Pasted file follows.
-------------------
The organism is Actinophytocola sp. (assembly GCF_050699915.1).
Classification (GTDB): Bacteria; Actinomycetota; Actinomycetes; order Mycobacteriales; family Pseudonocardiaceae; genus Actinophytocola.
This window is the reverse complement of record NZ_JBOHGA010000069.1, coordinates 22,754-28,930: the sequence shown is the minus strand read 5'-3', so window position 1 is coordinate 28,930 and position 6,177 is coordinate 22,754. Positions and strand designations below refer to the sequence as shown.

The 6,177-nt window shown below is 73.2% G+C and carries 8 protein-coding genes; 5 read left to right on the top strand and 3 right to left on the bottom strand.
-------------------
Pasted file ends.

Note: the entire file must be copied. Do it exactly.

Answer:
The organism is Actinophytocola sp. (assembly GCF_050699915.1).
Classification (GTDB): Bacteria; Actinomycetota; Actinomycetes; order Mycobacteriales; family Pseudonocardiaceae; genus Actinophytocola.
This window is the reverse complement of record NZ_JBOHGA010000069.1, coordinates 22,754-28,930: the sequence shown is the minus strand read 5'-3', so window position 1 is coordinate 28,930 and position 6,177 is coordinate 22,754. Positions and strand designations below refer to the sequence as shown.

The 6,177-nt window shown below is 73.2% G+C and carries 8 protein-coding genes; 5 read left to right on the top strand and 3 right to left on the bottom strand.